Most of my panels dealt, not surprisingly, with writing, art, or some combination of the two. Using your creativity for Fun and Profit (focusing on best practices for creative small entrepreneurial businesses) and Imaginary Creatures: Essential to Fantasy? (with panelists from both art and writing backgrounds) definitely touched on both of my art forms.

Ethics and Art focused pretty exclusively on visual-art intellectual property, and the protection of both the creator's and others' rights.

Failing Better shone a spotlight on the rejection-fraught lives of writers, and how to deal with setbacks in a way that leaves one (a) not suicidal and (b) better equipped, going forward.

By far the best-attended of my panels, however, was the one titled A Girl is . . . about persistent gender issues, both outside of fandom and within. It quickly became apparent that not all "within fandom" groups are the same, when it comes to views on gender equality. Experiences of younger women--particularly some of those in the online gaming community--reveal we've come less far than we'd like to think.

All of these panel discussions struck me as worthy of possible future exploration in blog posts. If you'd like to see one or more, please leave a comment about it.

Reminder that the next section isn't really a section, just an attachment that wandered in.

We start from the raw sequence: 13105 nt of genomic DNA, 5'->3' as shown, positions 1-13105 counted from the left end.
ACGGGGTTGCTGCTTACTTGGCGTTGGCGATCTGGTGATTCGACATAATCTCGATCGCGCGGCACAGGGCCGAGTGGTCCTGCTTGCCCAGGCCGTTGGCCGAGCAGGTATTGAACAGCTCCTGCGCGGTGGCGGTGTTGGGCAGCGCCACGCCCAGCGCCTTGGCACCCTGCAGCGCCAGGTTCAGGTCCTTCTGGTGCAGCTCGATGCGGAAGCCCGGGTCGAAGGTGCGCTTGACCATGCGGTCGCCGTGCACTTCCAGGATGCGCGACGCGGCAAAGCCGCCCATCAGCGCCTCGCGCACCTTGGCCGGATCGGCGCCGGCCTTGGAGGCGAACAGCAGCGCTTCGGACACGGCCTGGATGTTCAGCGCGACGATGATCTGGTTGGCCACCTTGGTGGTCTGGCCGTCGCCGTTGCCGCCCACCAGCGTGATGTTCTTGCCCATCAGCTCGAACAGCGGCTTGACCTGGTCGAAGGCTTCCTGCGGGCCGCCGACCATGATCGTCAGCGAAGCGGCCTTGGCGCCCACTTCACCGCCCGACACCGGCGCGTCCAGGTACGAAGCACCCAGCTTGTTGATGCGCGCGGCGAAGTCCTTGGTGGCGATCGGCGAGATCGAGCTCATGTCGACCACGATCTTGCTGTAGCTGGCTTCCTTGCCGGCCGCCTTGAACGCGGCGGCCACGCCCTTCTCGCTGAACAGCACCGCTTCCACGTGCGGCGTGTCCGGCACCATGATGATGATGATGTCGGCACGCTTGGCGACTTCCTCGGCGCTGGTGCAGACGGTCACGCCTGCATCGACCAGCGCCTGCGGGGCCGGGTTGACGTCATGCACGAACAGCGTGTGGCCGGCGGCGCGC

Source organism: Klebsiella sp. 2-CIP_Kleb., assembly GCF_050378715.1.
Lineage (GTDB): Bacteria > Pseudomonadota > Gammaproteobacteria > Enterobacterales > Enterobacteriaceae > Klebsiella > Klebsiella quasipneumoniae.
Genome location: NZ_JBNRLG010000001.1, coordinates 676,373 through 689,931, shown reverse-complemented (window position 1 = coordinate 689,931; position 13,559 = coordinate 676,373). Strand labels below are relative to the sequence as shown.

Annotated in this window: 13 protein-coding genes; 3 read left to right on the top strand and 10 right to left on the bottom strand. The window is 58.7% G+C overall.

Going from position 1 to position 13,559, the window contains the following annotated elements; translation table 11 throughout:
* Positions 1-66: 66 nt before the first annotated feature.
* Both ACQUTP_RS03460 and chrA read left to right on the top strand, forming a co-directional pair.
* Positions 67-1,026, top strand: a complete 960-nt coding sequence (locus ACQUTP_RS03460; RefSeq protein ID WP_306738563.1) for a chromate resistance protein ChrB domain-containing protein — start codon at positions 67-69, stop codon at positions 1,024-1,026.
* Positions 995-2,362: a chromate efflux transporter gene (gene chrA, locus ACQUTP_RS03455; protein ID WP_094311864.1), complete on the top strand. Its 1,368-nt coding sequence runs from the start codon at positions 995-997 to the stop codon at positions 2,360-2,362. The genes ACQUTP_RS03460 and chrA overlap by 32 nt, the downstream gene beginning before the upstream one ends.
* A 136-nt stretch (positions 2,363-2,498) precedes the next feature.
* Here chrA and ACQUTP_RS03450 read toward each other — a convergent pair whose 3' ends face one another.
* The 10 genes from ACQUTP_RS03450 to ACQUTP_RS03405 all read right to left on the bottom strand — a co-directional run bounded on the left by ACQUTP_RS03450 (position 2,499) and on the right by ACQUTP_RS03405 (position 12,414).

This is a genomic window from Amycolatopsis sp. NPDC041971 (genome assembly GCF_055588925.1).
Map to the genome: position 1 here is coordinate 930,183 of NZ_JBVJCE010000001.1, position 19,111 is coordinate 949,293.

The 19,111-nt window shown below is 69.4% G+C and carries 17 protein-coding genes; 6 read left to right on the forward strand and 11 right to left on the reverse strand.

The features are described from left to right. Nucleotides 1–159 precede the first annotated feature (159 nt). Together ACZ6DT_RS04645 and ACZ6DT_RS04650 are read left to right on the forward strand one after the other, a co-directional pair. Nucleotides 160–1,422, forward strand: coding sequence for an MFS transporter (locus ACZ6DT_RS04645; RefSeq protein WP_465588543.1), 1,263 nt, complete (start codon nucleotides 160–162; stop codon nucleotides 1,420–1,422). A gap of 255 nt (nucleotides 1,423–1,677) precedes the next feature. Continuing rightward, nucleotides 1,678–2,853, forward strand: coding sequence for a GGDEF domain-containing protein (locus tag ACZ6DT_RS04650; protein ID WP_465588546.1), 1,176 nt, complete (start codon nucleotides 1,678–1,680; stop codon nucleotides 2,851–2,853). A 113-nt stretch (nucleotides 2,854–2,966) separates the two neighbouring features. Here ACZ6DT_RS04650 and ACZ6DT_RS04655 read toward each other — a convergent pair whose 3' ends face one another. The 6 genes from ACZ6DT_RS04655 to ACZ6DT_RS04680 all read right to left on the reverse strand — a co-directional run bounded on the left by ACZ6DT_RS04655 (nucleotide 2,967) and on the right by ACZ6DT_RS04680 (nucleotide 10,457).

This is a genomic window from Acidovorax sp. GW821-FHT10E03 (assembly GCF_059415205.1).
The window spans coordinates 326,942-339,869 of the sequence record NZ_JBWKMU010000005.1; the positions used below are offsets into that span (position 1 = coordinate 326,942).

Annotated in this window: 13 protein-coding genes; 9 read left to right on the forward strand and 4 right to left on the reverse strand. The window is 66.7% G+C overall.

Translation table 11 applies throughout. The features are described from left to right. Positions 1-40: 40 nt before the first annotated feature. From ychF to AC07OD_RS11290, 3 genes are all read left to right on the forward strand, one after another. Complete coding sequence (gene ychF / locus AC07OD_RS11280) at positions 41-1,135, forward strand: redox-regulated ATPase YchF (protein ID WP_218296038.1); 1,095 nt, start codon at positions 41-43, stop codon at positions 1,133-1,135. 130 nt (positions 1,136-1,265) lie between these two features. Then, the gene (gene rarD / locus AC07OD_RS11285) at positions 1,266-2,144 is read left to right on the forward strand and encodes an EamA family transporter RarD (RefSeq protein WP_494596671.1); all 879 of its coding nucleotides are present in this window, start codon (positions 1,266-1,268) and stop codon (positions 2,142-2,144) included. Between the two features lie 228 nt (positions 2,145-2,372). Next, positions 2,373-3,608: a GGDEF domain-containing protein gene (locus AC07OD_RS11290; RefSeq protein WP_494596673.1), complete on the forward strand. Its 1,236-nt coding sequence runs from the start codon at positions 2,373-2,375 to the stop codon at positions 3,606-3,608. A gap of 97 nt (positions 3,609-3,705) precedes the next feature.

All too quickly, SoonerCon 26 came to an end. Time to strike the photo-background sets, fold up the tabletop games, and pack the costumes or new T-shirts into suitcases. But I enjoyed it thoroughly, and I'm looking forward to coming back next year, if all goes as planned.

IMAGES: The green header-banner is from SoonerCon's website. The other photos are my own snapshots, taken by me at SoonerCon 26 (they may be reposted online with an attribution of Jan S. Gephardt as the photographer, and a link back to this post). 

Sunday, June 25, 2017

What's your positive difference?

The Artdog Quote of the Week 


We know Dr. West speaks the truth. We can only do so much on our own, no matter how selflessly we dedicate our lives to making the world a better place.

That "only so much" can amount to a lot, depending on our skills, calling, and opportunities--but save the nation? Save the world? That's a wider scope than any single human being can compass.

That's why allies are so important. If we seek to make changes for the better, our efforts are multiplied through work in concert with others. Whatever your cause, whatever the troublement in the world that troubles you most--it troubles others, too.

Find them. Make common cause with them. Work together to create changes that no single person, no matter how influential, can create on his or her own. Not only can "many hands make light work," but many hands can span a vastly greater distance.

And make a vastly greater difference.

IMAGE: Many thanks to Better World Quotes, from The Emily Fund for a Better World.

Thursday, June 22, 2017

A "pawsitive" difference for Hospice patients

The Artdog Image(s) of Interest


This week's "making a positive difference" (perhaps I should say a "Pawsitive" difference) Image of Interest is drawn from a video. Anyone who has followed this blog for a while has undoubtedly picked up on my love and respect for service animals of all types, but this week's image is important to me for several reasons.